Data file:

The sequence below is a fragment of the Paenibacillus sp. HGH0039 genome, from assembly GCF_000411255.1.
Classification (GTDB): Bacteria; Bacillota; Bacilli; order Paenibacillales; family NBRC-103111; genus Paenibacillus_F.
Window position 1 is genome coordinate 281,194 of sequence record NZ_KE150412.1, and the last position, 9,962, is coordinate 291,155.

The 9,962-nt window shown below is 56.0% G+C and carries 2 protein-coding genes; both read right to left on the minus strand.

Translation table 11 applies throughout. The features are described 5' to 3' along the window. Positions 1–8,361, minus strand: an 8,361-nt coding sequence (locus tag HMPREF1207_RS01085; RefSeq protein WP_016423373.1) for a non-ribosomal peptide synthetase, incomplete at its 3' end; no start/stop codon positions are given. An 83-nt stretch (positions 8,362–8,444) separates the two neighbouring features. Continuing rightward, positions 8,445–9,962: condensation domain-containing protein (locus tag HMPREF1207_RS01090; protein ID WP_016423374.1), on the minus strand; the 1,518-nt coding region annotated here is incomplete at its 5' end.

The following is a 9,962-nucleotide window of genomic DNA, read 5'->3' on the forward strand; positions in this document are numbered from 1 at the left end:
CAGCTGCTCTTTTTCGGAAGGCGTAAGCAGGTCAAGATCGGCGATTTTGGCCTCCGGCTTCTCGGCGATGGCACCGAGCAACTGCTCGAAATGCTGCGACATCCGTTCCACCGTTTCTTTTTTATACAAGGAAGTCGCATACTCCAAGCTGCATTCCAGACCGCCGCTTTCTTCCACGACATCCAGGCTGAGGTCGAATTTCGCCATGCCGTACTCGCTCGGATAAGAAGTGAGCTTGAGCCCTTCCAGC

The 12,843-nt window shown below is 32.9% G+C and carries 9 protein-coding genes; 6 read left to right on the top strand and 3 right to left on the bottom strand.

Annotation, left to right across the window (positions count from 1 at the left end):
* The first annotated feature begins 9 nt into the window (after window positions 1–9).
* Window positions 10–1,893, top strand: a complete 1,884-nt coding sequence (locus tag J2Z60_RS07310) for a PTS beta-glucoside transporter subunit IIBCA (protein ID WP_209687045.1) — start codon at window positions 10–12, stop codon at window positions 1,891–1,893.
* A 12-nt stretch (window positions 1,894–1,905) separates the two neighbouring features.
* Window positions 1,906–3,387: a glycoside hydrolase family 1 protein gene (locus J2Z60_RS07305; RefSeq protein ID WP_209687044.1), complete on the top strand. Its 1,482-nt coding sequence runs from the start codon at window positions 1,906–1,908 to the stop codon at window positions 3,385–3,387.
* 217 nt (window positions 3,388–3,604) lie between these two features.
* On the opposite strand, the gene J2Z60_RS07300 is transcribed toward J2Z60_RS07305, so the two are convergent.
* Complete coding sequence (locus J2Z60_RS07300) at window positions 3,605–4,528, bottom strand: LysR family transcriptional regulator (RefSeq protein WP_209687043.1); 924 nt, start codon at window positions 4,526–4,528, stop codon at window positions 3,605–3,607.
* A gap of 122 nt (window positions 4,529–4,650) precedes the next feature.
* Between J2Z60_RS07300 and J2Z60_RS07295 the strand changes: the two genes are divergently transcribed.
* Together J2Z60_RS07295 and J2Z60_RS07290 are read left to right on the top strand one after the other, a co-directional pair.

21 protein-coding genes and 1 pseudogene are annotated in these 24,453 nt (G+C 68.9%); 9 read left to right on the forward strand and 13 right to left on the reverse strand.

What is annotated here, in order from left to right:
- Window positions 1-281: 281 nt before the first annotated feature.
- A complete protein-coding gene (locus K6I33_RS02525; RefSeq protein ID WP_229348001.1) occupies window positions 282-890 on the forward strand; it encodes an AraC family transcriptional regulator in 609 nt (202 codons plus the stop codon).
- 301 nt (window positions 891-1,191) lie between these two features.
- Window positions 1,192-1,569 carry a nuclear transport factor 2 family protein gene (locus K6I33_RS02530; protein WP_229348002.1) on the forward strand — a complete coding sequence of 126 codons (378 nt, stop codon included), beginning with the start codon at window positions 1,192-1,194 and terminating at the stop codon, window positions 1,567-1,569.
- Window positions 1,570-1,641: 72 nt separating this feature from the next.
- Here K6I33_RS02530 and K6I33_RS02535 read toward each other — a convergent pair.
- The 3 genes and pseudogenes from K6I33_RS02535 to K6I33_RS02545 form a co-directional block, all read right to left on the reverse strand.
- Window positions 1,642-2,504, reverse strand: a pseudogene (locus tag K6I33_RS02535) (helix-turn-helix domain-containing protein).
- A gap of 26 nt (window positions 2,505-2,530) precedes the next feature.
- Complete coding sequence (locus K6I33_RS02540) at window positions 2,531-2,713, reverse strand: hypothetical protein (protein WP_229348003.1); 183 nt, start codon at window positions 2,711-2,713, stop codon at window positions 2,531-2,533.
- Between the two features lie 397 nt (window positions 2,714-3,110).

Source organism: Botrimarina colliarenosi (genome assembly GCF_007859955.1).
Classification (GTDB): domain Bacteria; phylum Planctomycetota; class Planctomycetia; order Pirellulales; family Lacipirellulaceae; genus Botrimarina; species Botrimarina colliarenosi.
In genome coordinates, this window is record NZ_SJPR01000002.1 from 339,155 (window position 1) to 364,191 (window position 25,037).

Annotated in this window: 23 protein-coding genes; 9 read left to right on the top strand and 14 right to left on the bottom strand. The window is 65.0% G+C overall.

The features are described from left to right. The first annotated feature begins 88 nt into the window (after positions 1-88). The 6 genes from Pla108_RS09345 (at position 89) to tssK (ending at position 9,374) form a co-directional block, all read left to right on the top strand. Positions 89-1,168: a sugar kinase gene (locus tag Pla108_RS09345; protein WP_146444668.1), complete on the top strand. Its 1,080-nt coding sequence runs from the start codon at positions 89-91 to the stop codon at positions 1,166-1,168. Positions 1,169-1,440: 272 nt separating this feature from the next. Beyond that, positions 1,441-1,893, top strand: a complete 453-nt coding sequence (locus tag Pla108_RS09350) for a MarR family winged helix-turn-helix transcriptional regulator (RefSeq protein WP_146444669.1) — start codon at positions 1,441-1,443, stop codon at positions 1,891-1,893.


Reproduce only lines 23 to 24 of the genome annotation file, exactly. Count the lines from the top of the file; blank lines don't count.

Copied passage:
- A complete protein-coding gene (locus K6I33_RS02525; RefSeq protein ID WP_229348001.1) occupies window positions 282-890 on the forward strand; it encodes an AraC family transcriptional regulator in 609 nt (202 codons plus the stop codon).
- 301 nt (window positions 891-1,191) lie between these two features.